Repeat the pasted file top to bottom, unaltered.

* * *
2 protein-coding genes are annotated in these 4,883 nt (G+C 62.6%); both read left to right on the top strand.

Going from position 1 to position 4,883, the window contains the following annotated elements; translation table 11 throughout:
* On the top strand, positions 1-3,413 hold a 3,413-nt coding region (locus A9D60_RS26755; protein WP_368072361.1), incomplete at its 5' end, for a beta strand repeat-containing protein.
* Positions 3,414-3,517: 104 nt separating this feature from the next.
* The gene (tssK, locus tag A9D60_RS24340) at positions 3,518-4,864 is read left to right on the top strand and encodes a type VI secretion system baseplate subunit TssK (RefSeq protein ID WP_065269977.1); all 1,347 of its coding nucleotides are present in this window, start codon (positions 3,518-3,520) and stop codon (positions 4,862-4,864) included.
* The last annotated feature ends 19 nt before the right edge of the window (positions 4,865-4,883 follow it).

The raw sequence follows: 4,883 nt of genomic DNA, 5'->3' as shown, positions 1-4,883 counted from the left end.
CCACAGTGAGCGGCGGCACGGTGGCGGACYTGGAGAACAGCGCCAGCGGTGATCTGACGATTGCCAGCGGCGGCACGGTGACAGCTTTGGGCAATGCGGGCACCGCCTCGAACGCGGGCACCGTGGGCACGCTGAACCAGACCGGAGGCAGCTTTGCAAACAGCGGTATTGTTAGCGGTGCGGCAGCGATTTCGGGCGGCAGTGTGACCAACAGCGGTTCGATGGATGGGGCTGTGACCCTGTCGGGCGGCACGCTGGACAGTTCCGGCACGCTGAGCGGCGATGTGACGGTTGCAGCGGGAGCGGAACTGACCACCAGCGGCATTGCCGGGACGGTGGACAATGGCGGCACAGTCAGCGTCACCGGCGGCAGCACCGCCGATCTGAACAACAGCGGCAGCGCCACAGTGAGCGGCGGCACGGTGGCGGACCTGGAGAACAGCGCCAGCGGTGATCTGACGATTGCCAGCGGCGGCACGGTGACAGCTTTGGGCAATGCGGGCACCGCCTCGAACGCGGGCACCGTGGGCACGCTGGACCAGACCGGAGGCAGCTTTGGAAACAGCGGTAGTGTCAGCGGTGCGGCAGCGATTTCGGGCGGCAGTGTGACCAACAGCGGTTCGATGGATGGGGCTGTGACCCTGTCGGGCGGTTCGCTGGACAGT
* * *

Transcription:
2 protein-coding genes are annotated in these 4,883 nt (G+C 62.6%); both read left to right on the top strand.

Going from position 1 to position 4,883, the window contains the following annotated elements; translation table 11 throughout:
* On the top strand, positions 1-3,413 hold a 3,413-nt coding region (locus A9D60_RS26755; protein WP_368072361.1), incomplete at its 5' end, for a beta strand repeat-containing protein.
* Positions 3,414-3,517: 104 nt separating this feature from the next.
* The gene (tssK, locus tag A9D60_RS24340) at positions 3,518-4,864 is read left to right on the top strand and encodes a type VI secretion system baseplate subunit TssK (RefSeq protein ID WP_065269977.1); all 1,347 of its coding nucleotides are present in this window, start codon (positions 3,518-3,520) and stop codon (positions 4,862-4,864) included.
* The last annotated feature ends 19 nt before the right edge of the window (positions 4,865-4,883 follow it).

The raw sequence follows: 4,883 nt of genomic DNA, 5'->3' as shown, positions 1-4,883 counted from the left end.
CCACAGTGAGCGGCGGCACGGTGGCGGACYTGGAGAACAGCGCCAGCGGTGATCTGACGATTGCCAGCGGCGGCACGGTGACAGCTTTGGGCAATGCGGGCACCGCCTCGAACGCGGGCACCGTGGGCACGCTGAACCAGACCGGAGGCAGCTTTGCAAACAGCGGTATTGTTAGCGGTGCGGCAGCGATTTCGGGCGGCAGTGTGACCAACAGCGGTTCGATGGATGGGGCTGTGACCCTGTCGGGCGGCACGCTGGACAGTTCCGGCACGCTGAGCGGCGATGTGACGGTTGCAGCGGGAGCGGAACTGACCACCAGCGGCATTGCCGGGACGGTGGACAATGGCGGCACAGTCAGCGTCACCGGCGGCAGCACCGCCGATCTGAACAACAGCGGCAGCGCCACAGTGAGCGGCGGCACGGTGGCGGACCTGGAGAACAGCGCCAGCGGTGATCTGACGATTGCCAGCGGCGGCACGGTGACAGCTTTGGGCAATGCGGGCACCGCCTCGAACGCGGGCACCGTGGGCACGCTGGACCAGACCGGAGGCAGCTTTGGAAACAGCGGTAGTGTCAGCGGTGCGGCAGCGATTTCGGGCGGCAGTGTGACCAACAGCGGTTCGATGGATGGGGCTGTGACCCTGTCGGGCGGTTCGCTGGACAGT